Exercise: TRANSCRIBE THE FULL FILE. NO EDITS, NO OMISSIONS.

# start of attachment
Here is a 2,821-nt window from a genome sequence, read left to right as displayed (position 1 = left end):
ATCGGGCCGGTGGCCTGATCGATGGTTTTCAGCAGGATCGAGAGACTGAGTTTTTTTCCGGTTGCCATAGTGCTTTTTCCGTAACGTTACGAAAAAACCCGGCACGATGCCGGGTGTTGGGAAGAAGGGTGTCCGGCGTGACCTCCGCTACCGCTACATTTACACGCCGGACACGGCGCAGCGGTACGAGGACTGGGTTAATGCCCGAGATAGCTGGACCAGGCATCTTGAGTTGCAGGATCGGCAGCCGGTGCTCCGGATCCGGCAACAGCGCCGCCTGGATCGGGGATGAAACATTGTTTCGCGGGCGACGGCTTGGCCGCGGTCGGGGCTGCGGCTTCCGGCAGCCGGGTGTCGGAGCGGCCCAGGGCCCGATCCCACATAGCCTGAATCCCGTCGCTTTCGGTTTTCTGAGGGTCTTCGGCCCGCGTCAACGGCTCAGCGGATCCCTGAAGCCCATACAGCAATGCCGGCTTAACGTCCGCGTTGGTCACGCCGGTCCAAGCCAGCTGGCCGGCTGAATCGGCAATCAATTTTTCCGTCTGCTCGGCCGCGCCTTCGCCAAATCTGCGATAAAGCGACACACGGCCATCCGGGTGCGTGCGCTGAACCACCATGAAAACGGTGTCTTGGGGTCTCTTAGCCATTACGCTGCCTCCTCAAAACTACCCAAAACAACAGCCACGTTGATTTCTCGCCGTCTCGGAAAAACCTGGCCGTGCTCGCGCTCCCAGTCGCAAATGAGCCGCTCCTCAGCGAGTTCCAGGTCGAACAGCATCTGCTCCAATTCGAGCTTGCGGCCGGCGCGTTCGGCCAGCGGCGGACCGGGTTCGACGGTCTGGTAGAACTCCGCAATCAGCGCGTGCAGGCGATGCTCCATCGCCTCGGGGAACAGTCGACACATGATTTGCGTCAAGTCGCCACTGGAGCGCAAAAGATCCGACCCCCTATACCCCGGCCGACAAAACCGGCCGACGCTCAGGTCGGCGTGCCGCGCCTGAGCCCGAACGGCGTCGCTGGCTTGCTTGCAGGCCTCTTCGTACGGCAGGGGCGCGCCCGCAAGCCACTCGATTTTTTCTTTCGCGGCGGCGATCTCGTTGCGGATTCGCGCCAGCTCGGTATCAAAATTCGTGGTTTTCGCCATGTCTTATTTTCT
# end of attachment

Here is a 2,821-nt window from a genome sequence, read left to right as displayed (position 1 = left end):
ATCGGGCCGGTGGCCTGATCGATGGTTTTCAGCAGGATCGAGAGACTGAGTTTTTTTCCGGTTGCCATAGTGCTTTTTCCGTAACGTTACGAAAAAACCCGGCACGATGCCGGGTGTTGGGAAGAAGGGTGTCCGGCGTGACCTCCGCTACCGCTACATTTACACGCCGGACACGGCGCAGCGGTACGAGGACTGGGTTAATGCCCGAGATAGCTGGACCAGGCATCTTGAGTTGCAGGATCGGCAGCCGGTGCTCCGGATCCGGCAACAGCGCCGCCTGGATCGGGGATGAAACATTGTTTCGCGGGCGACGGCTTGGCCGCGGTCGGGGCTGCGGCTTCCGGCAGCCGGGTGTCGGAGCGGCCCAGGGCCCGATCCCACATAGCCTGAATCCCGTCGCTTTCGGTTTTCTGAGGGTCTTCGGCCCGCGTCAACGGCTCAGCGGATCCCTGAAGCCCATACAGCAATGCCGGCTTAACGTCCGCGTTGGTCACGCCGGTCCAAGCCAGCTGGCCGGCTGAATCGGCAATCAATTTTTCCGTCTGCTCGGCCGCGCCTTCGCCAAATCTGCGATAAAGCGACACACGGCCATCCGGGTGCGTGCGCTGAACCACCATGAAAACGGTGTCTTGGGGTCTCTTAGCCATTACGCTGCCTCCTCAAAACTACCCAAAACAACAGCCACGTTGATTTCTCGCCGTCTCGGAAAAACCTGGCCGTGCTCGCGCTCCCAGTCGCAAATGAGCCGCTCCTCAGCGAGTTCCAGGTCGAACAGCATCTGCTCCAATTCGAGCTTGCGGCCGGCGCGTTCGGCCAGCGGCGGACCGGGTTCGACGGTCTGGTAGAACTCCGCAATCAGCGCGTGCAGGCGATGCTCCATCGCCTCGGGGAACAGTCGACACATGATTTGCGTCAAGTCGCCACTGGAGCGCAAAAGATCCGACCCCCTATACCCCGGCCGACAAAACCGGCCGACGCTCAGGTCGGCGTGCCGCGCCTGAGCCCGAACGGCGTCGCTGGCTTGCTTGCAGGCCTCTTCGTACGGCAGGGGCGCGCCCGCAAGCCACTCGATTTTTTCTTTCGCGGCGGCGATCTCGTTGCGGATTCGCGCCAGCTCGGTATCAAAATTCGTGGTTTTCGCCATGTCTTATTTTCT